For decades, I felt compelled to explain that December 25 was really not the date Jesus was born. I suspect I have ruined Christmas mornings for more than one parishioner. But I thought it was important… Over the last few years, I have begun to think that celebrating Jesus’ birthday on the same holiday of Sol Invictus or the Winter Solstice was actually a good idea and in some ways appropriate…

Jesus entered the world in a dark time in human history, particularly for his own people, the Jews…  few of us can even begin to grasp how hopeless and dark the world must have seemed to those oppressed people…

It was into this great darkness that Yeshua entered the world. In spite of his humble beginning, somewhere along the way he managed to bring a new light, a new perspective to many of his followers…

Continue reading Light in the Midst of Darkness

Supporting a Living Wage

In Early May 2013 the St Andrew’s on The Terrace Parish Council voted for St Andrew’s to become a Living Wage Church.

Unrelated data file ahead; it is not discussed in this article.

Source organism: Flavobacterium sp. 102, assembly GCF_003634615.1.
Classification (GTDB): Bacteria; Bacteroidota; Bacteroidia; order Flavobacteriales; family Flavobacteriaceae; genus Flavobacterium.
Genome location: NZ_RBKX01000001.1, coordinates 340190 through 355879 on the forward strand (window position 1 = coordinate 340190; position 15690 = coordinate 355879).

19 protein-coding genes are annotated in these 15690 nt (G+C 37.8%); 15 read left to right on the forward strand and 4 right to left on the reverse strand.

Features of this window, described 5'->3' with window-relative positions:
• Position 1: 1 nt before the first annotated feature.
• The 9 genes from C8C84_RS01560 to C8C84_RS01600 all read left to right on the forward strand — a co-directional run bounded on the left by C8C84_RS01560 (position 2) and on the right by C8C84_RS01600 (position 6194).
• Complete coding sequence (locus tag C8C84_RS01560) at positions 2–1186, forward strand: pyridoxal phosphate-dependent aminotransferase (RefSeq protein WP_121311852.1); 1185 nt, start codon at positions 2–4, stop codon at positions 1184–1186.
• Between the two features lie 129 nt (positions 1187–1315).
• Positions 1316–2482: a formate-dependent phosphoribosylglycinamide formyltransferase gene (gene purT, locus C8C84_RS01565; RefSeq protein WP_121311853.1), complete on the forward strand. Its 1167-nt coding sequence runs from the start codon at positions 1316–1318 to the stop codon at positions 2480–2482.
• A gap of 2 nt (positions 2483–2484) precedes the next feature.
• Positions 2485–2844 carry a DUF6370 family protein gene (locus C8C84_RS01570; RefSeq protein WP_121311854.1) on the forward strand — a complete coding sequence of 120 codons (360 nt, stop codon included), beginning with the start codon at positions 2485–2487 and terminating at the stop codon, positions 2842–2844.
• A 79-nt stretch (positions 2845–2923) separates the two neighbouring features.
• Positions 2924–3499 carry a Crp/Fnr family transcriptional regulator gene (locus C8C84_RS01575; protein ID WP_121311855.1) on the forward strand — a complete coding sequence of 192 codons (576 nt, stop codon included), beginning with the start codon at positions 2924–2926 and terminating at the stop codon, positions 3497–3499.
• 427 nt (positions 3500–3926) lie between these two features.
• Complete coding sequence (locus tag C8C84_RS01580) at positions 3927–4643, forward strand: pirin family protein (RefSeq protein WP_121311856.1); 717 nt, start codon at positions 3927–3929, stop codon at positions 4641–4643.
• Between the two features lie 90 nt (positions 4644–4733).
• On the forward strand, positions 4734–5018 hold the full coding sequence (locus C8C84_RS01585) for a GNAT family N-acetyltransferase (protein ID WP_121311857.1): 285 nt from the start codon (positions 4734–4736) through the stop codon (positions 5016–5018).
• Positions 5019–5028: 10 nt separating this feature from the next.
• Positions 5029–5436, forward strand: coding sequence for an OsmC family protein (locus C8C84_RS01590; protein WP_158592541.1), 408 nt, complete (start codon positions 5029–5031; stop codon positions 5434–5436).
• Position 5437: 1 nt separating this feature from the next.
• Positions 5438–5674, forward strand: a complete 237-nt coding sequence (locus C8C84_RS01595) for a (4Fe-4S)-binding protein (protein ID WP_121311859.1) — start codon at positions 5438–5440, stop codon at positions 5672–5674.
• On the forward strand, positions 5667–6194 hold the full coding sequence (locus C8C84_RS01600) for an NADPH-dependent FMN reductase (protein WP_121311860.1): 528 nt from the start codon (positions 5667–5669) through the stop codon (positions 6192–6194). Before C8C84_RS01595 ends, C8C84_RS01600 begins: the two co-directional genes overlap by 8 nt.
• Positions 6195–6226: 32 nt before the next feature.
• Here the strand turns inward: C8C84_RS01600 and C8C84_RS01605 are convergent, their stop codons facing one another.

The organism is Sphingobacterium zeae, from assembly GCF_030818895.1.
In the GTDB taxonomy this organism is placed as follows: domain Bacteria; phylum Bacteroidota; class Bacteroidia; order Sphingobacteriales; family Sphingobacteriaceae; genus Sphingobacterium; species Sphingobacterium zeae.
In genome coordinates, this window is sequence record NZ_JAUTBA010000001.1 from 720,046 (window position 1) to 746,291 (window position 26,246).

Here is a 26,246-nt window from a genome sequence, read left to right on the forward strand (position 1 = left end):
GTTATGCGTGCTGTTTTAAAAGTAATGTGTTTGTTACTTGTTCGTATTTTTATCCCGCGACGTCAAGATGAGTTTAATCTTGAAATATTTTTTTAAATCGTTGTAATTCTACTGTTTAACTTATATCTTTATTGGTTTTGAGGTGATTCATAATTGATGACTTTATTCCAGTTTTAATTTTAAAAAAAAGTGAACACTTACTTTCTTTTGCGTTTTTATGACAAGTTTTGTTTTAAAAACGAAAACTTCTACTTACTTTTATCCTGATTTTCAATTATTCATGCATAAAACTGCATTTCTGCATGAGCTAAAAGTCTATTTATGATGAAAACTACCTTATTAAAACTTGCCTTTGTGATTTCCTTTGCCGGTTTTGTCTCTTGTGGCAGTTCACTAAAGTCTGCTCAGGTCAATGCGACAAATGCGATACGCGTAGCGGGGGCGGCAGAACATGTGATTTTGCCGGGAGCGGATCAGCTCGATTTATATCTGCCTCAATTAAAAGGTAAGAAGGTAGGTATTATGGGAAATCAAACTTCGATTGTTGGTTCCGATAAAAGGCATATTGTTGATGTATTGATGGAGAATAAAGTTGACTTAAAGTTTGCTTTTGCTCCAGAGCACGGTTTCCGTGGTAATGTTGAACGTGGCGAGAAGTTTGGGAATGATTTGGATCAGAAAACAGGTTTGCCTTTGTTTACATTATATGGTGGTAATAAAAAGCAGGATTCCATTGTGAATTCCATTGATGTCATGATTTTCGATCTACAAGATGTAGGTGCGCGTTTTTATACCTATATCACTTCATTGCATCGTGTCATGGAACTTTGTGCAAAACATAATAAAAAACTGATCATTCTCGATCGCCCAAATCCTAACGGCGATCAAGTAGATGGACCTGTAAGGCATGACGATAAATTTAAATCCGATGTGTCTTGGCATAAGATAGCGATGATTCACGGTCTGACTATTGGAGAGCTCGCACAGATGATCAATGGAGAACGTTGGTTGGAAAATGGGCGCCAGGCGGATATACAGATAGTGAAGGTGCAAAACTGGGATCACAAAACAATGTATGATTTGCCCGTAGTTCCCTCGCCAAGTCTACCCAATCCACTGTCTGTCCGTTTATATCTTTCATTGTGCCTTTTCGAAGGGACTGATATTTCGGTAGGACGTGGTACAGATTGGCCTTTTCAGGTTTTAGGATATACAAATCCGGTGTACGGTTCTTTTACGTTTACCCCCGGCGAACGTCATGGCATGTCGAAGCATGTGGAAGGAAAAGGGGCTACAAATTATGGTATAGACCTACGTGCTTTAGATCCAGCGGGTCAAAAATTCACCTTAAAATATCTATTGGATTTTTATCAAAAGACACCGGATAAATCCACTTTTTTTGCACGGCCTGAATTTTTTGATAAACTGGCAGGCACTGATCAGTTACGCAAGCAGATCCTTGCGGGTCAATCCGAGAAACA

Following that great Social Justice decision, on 23 May, Margaret Mayman spoke at the launch of “The Living Wage” campaign in Auckland.  Read the speech here: living wage.

EXTRACT FROM 2015 SUBMISSION to Wellington City Council on Draft Long Term Plan 2015 – 2025 Continue reading Supporting a Living Wage

Ecclesia Reformata, Semper Reformanda: the church reformed, always being reformed.

QUOTE from post in More Light Presbyterians [USA]

After decades of slow changes in the hearts and minds of Presbyterians regarding welcome and affirmation of LGBTQ people, it is in many ways remarkable that the PC (USA) has chosen to ratify these much-needed changes to the Book of Order, not only correcting statements of fact (marriage as a civil contract has changed in most states to allow two people to enter the contract regardless of their gender), but also affirming marriage as God’s gift for the benefit of all humankind, not just heterosexual, gender-conforming couples.